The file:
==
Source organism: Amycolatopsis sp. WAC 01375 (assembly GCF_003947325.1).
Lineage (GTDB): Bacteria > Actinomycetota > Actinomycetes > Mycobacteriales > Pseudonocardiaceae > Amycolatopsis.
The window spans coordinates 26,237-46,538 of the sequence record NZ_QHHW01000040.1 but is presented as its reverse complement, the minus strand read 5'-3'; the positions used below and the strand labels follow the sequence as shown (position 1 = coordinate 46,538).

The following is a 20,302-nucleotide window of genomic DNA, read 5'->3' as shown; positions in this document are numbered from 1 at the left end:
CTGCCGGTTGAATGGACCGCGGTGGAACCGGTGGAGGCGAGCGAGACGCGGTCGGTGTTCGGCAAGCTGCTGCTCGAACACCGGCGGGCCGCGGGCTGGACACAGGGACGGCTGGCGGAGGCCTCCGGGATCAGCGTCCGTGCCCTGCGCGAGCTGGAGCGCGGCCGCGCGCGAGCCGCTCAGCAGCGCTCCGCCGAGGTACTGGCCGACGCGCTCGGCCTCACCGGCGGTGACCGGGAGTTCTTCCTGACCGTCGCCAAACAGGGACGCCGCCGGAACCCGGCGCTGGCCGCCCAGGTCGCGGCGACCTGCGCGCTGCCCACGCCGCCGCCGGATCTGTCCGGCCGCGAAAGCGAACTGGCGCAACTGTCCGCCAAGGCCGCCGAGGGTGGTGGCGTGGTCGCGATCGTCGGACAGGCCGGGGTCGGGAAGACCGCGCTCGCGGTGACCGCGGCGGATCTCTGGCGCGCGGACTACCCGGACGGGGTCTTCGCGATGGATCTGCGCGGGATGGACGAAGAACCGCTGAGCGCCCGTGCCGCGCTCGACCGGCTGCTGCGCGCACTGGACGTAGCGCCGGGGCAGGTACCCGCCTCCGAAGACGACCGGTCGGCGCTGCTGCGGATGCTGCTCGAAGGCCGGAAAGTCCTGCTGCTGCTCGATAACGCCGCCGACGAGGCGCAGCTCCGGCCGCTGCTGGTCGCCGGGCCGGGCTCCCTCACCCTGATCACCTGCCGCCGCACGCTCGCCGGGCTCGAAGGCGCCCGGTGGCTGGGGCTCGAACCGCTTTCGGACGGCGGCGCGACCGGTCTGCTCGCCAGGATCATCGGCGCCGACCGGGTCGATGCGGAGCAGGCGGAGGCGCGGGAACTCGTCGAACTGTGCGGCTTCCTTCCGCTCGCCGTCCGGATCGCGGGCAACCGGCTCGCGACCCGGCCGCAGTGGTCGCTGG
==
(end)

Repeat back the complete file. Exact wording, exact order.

Source organism: Amycolatopsis sp. WAC 01375 (assembly GCF_003947325.1).
Lineage (GTDB): Bacteria > Actinomycetota > Actinomycetes > Mycobacteriales > Pseudonocardiaceae > Amycolatopsis.
The window spans coordinates 26,237-46,538 of the sequence record NZ_QHHW01000040.1 but is presented as its reverse complement, the minus strand read 5'-3'; the positions used below and the strand labels follow the sequence as shown (position 1 = coordinate 46,538).

The following is a 20,302-nucleotide window of genomic DNA, read 5'->3' as shown; positions in this document are numbered from 1 at the left end:
CTGCCGGTTGAATGGACCGCGGTGGAACCGGTGGAGGCGAGCGAGACGCGGTCGGTGTTCGGCAAGCTGCTGCTCGAACACCGGCGGGCCGCGGGCTGGACACAGGGACGGCTGGCGGAGGCCTCCGGGATCAGCGTCCGTGCCCTGCGCGAGCTGGAGCGCGGCCGCGCGCGAGCCGCTCAGCAGCGCTCCGCCGAGGTACTGGCCGACGCGCTCGGCCTCACCGGCGGTGACCGGGAGTTCTTCCTGACCGTCGCCAAACAGGGACGCCGCCGGAACCCGGCGCTGGCCGCCCAGGTCGCGGCGACCTGCGCGCTGCCCACGCCGCCGCCGGATCTGTCCGGCCGCGAAAGCGAACTGGCGCAACTGTCCGCCAAGGCCGCCGAGGGTGGTGGCGTGGTCGCGATCGTCGGACAGGCCGGGGTCGGGAAGACCGCGCTCGCGGTGACCGCGGCGGATCTCTGGCGCGCGGACTACCCGGACGGGGTCTTCGCGATGGATCTGCGCGGGATGGACGAAGAACCGCTGAGCGCCCGTGCCGCGCTCGACCGGCTGCTGCGCGCACTGGACGTAGCGCCGGGGCAGGTACCCGCCTCCGAAGACGACCGGTCGGCGCTGCTGCGGATGCTGCTCGAAGGCCGGAAAGTCCTGCTGCTGCTCGATAACGCCGCCGACGAGGCGCAGCTCCGGCCGCTGCTGGTCGCCGGGCCGGGCTCCCTCACCCTGATCACCTGCCGCCGCACGCTCGCCGGGCTCGAAGGCGCCCGGTGGCTGGGGCTCGAACCGCTTTCGGACGGCGGCGCGACCGGTCTGCTCGCCAGGATCATCGGCGCCGACCGGGTCGATGCGGAGCAGGCGGAGGCGCGGGAACTCGTCGAACTGTGCGGCTTCCTTCCGCTCGCCGTCCGGATCGCGGGCAACCGGCTCGCGACCCGGCCGCAGTGGTCGCTGG